Unless something happens soon, the critically endangered red wolf will go extinct in the wild in a matter of years. Only about 40-45 red wolves survive in the wild, all within five counties in northeastern North Carolina. Once common throughout the southeastern United States, red wolf populations were decimated by the 1960s due to intensive predator control programs and loss of habitat.
Following the Wolf Conservation Center, in September 2014 the USFWS announced that it would be conducting a review of the red wolf recovery program in eastern North Carolina, per request of the North Carolina Wildlife Resources Commission (NCWRC), to determine if USFWS should continue, modify, or terminate the program that manages the last remaining wild red wolves on our planet. Two years later on September 12, 2016, USFWS published its recommended decisions in response to the red wolf recovery program evaluation. The agency's new rule proposes to significantly change the size, scope and management of the current red wolf recovery program. The rule includes USFWS's plan to pull the last wild red wolves from most of their range in North Carolina to put them in captivity. This remains a controversial topic, as many scientists feel that USFWS misinterpreted the scientific data.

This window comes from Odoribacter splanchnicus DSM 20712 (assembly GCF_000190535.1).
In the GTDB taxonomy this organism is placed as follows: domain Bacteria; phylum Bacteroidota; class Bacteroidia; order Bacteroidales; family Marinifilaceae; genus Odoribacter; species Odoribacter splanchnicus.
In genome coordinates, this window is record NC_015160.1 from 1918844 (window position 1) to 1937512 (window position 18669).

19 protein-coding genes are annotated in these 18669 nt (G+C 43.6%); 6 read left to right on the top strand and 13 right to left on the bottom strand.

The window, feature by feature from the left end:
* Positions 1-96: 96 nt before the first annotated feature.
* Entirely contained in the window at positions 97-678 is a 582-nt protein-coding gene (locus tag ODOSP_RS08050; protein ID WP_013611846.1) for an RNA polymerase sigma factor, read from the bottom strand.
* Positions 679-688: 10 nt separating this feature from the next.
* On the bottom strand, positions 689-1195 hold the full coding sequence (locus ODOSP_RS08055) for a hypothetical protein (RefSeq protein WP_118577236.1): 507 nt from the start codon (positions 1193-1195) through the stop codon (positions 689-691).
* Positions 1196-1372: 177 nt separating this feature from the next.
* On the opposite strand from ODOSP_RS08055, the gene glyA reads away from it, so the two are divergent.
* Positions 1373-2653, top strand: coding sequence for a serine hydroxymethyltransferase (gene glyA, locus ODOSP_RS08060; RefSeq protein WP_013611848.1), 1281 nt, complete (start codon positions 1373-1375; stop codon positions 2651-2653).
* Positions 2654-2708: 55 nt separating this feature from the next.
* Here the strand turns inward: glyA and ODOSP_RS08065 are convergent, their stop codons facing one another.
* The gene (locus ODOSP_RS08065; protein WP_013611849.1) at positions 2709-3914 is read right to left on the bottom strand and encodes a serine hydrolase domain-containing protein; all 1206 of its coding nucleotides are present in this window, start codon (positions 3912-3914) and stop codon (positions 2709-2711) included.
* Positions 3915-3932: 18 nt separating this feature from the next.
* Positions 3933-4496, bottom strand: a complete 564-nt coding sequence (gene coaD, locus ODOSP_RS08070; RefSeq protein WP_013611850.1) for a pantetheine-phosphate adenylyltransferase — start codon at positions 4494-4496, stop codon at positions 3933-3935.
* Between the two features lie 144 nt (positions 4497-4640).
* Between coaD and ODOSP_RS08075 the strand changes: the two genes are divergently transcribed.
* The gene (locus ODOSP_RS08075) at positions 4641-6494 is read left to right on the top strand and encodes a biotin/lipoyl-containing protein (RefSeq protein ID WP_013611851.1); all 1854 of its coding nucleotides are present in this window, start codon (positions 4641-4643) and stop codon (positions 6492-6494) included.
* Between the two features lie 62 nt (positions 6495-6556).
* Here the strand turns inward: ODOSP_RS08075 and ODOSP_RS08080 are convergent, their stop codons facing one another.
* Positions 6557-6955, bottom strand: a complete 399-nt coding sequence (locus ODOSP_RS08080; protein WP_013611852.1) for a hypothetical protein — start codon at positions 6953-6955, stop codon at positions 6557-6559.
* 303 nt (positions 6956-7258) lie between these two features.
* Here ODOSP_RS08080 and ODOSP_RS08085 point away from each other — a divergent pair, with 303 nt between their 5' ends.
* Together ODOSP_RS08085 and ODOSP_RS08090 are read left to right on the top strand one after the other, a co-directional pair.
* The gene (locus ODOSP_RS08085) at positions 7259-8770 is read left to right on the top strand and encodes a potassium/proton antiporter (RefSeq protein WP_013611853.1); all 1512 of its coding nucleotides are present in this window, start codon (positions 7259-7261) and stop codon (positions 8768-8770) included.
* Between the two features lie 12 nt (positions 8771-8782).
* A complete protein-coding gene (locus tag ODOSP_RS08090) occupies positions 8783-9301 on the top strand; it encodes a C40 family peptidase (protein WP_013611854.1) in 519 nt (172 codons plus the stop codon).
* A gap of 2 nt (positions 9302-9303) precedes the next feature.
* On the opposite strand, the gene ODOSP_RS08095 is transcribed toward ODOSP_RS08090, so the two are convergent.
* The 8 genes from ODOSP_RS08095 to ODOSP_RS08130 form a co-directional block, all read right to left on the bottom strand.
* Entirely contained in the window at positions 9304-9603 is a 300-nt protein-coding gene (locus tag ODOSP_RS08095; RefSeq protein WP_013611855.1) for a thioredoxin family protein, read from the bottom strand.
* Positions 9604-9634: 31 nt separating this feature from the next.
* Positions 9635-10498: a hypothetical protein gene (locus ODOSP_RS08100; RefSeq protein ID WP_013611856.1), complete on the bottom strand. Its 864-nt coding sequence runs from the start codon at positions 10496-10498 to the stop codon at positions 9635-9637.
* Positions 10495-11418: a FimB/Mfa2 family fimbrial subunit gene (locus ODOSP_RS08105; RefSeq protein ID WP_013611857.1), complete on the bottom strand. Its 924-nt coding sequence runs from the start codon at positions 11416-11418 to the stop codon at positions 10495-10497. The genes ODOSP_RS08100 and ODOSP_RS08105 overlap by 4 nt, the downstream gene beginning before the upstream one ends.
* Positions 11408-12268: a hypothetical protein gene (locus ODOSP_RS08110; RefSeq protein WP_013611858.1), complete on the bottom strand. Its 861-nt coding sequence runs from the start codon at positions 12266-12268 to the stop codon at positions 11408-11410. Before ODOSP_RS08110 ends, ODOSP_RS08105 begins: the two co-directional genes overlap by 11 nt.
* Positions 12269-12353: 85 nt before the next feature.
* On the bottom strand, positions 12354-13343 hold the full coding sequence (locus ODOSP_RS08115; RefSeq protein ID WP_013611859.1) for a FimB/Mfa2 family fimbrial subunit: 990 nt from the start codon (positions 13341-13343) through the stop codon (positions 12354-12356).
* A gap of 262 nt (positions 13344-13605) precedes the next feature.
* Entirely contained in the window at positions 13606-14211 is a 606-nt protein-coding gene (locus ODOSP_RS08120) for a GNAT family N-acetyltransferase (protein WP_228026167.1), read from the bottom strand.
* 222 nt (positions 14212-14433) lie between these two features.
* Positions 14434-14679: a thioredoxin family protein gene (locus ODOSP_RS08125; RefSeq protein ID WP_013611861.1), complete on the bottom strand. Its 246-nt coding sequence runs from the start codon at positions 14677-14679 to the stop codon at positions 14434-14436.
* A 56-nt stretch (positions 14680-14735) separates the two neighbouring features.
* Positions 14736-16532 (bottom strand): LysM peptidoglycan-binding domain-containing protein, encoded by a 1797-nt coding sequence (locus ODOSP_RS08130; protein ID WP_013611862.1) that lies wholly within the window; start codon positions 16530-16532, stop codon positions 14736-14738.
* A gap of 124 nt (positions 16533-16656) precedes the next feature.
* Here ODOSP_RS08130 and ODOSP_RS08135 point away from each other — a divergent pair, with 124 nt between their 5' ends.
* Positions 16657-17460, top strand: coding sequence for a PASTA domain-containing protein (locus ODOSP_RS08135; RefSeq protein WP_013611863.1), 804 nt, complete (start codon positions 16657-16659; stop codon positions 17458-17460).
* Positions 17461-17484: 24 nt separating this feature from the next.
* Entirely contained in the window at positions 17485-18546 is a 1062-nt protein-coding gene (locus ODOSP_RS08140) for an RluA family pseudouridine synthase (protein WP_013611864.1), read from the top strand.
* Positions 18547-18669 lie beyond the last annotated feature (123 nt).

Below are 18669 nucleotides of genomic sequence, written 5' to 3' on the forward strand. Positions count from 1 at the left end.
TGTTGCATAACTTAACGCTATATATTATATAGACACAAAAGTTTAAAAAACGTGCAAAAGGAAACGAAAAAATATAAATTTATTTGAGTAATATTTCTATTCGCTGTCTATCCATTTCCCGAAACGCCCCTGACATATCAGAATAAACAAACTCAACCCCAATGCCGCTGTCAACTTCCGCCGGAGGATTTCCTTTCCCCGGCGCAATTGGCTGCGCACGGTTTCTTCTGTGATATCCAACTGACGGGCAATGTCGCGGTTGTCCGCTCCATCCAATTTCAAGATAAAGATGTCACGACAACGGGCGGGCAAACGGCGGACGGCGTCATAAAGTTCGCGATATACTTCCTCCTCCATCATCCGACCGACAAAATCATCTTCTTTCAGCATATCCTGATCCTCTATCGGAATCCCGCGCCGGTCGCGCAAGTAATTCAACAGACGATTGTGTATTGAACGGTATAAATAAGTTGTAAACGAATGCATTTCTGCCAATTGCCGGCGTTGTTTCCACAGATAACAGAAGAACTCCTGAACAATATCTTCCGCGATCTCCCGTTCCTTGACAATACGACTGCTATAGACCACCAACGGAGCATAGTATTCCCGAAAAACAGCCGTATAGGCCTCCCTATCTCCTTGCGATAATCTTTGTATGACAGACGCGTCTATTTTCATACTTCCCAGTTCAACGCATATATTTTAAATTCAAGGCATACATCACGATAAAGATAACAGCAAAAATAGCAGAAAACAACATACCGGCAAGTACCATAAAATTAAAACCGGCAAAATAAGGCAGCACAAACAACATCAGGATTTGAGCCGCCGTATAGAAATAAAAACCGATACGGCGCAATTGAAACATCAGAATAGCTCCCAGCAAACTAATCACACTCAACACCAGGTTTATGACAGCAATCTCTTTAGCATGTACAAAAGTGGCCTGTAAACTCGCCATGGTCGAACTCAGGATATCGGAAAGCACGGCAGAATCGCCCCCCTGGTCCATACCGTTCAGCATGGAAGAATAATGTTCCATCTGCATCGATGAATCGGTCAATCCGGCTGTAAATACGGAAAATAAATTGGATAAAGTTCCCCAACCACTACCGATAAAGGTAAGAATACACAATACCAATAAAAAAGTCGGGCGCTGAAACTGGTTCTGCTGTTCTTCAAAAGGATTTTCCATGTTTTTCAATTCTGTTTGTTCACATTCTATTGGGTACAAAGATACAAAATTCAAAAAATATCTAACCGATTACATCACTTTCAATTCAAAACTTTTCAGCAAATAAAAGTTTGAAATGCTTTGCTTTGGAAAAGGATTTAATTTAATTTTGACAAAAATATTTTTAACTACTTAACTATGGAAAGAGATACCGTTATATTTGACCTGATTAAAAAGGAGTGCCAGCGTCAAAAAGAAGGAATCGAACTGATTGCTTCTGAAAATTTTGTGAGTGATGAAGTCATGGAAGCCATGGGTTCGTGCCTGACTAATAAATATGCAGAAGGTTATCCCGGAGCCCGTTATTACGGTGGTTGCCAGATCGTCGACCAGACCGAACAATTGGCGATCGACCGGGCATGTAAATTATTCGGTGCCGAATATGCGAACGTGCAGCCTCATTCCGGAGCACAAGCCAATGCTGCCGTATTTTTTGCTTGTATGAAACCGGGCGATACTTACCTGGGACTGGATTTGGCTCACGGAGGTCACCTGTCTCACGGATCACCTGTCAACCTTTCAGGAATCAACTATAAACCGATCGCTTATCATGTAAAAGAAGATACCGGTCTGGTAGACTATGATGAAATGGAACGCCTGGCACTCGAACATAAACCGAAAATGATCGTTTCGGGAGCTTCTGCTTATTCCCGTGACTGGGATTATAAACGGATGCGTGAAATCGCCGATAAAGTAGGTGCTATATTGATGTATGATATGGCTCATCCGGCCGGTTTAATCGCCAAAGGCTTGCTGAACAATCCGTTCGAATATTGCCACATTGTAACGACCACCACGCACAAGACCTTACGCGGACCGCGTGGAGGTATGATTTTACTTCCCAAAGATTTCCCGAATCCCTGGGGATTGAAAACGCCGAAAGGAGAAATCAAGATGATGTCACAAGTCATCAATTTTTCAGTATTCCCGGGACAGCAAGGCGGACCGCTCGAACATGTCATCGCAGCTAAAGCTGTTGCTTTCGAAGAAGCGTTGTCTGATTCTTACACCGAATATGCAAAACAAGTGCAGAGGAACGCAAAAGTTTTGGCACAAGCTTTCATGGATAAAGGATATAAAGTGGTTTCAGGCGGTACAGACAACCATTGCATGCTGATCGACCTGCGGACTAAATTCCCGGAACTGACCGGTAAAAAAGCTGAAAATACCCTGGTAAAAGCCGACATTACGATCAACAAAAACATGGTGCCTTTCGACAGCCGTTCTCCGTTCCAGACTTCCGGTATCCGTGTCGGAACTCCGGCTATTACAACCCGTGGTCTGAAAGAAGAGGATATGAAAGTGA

The most recent update as of December 7 this year reports that "While USFWS, the very agency charged by federal law with protecting the endangered species, continues to review the program, it has halted all captive-to-wild releases. Also remaining on hold is a key management activity-the release of sterilized coyotes to prevent hybridization-that NCWRC had prohibited."
Source: Wolf Conservation Center